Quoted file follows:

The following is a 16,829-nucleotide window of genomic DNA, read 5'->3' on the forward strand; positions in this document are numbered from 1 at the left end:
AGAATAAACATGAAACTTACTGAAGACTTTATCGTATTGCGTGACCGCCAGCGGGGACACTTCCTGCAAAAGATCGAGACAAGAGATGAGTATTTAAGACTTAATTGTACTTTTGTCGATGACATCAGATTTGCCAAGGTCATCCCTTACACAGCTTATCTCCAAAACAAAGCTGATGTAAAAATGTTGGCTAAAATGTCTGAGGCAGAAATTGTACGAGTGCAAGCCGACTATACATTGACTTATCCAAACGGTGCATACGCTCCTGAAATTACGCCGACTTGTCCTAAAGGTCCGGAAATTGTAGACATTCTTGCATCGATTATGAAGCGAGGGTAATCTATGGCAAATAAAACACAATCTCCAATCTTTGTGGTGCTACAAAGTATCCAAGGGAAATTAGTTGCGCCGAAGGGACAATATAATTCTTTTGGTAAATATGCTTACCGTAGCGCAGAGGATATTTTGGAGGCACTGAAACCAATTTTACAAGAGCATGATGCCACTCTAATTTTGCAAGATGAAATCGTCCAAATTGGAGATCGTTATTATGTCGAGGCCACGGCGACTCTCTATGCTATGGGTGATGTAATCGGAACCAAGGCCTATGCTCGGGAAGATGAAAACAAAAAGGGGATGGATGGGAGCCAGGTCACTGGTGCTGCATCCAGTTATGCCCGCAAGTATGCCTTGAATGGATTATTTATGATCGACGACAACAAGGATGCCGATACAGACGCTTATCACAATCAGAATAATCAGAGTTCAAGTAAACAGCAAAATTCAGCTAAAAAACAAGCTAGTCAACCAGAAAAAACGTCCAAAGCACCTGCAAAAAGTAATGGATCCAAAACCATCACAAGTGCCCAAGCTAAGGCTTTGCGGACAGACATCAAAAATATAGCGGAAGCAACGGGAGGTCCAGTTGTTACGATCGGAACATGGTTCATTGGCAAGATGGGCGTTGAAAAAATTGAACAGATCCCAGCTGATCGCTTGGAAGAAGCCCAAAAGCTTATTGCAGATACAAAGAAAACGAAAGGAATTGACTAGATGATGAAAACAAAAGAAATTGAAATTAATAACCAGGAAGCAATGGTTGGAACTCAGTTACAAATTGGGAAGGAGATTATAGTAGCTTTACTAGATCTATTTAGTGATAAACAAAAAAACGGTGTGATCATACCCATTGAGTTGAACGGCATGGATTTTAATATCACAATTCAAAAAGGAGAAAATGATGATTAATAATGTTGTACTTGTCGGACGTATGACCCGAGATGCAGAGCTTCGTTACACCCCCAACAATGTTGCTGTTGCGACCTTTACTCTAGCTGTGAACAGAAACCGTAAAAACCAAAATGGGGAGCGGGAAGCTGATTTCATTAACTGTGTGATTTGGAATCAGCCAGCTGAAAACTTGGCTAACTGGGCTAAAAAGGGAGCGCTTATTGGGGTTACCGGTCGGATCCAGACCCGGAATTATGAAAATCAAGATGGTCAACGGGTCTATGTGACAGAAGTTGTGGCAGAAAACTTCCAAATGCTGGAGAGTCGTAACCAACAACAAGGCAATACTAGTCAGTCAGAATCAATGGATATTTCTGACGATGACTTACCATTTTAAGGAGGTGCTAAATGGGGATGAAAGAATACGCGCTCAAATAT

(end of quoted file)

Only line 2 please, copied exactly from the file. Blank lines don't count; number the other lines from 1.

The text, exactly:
AGAATAAACATGAAACTTACTGAAGACTTTATCGTATTGCGTGACCGCCAGCGGGGACACTTCCTGCAAAAGATCGAGACAAGAGATGAGTATTTAAGACTTAATTGTACTTTTGTCGATGACATCAGATTTGCCAAGGTCATCCCTTACACAGCTTATCTCCAAAACAAAGCTGATGTAAAAATGTTGGCTAAAATGTCTGAGGCAGAAATTGTACGAGTGCAAGCCGACTATACATTGACTTATCCAAACGGTGCATACGCTCCTGAAATTACGCCGACTTGTCCTAAAGGTCCGGAAATTGTAGACATTCTTGCATCGATTATGAAGCGAGGGTAATCTATGGCAAATAAAACACAATCTCCAATCTTTGTGGTGCTACAAAGTATCCAAGGGAAATTAGTTGCGCCGAAGGGACAATATAATTCTTTTGGTAAATATGCTTACCGTAGCGCAGAGGATATTTTGGAGGCACTGAAACCAATTTTACAAGAGCATGATGCCACTCTAATTTTGCAAGATGAAATCGTCCAAATTGGAGATCGTTATTATGTCGAGGCCACGGCGACTCTCTATGCTATGGGTGATGTAATCGGAACCAAGGCCTATGCTCGGGAAGATGAAAACAAAAAGGGGATGGATGGGAGCCAGGTCACTGGTGCTGCATCCAGTTATGCCCGCAAGTATGCCTTGAATGGATTATTTATGATCGACGACAACAAGGATGCCGATACAGACGCTTATCACAATCAGAATAATCAGAGTTCAAGTAAACAGCAAAATTCAGCTAAAAAACAAGCTAGTCAACCAGAAAAAACGTCCAAAGCACCTGCAAAAAGTAATGGATCCAAAACCATCACAAGTGCCCAAGCTAAGGCTTTGCGGACAGACATCAAAAATATAGCGGAAGCAACGGGAGGTCCAGTTGTTACGATCGGAACATGGTTCATTGGCAAGATGGGCGTTGAAAAAATTGAACAGATCCCAGCTGATCGCTTGGAAGAAGCCCAAAAGCTTATTGCAGATACAAAGAAAACGAAAGGAATTGACTAGATGATGAAAACAAAAGAAATTGAAATTAATAACCAGGAAGCAATGGTTGGAACTCAGTTACAAATTGGGAAGGAGATTATAGTAGCTTTACTAGATCTATTTAGTGATAAACAAAAAAACGGTGTGATCATACCCATTGAGTTGAACGGCATGGATTTTAATATCACAATTCAAAAAGGAGAAAATGATGATTAATAATGTTGTACTTGTCGGACGTATGACCCGAGATGCAGAGCTTCGTTACACCCCCAACAATGTTGCTGTTGCGACCTTTACTCTAGCTGTGAACAGAAACCGTAAAAACCAAAATGGGGAGCGGGAAGCTGATTTCATTAACTGTGTGATTTGGAATCAGCCAGCTGAAAACTTGGCTAACTGGGCTAAAAAGGGAGCGCTTATTGGGGTTACCGGTCGGATCCAGACCCGGAATTATGAAAATCAAGATGGTCAACGGGTCTATGTGACAGAAGTTGTGGCAGAAAACTTCCAAATGCTGGAGAGTCGTAACCAACAACAAGGCAATACTAGTCAGTCAGAATCAATGGATATTTCTGACGATGACTTACCATTTTAAGGAGGTGCTAAATGGGGATGAAAGAATACGCGCTCAAATAT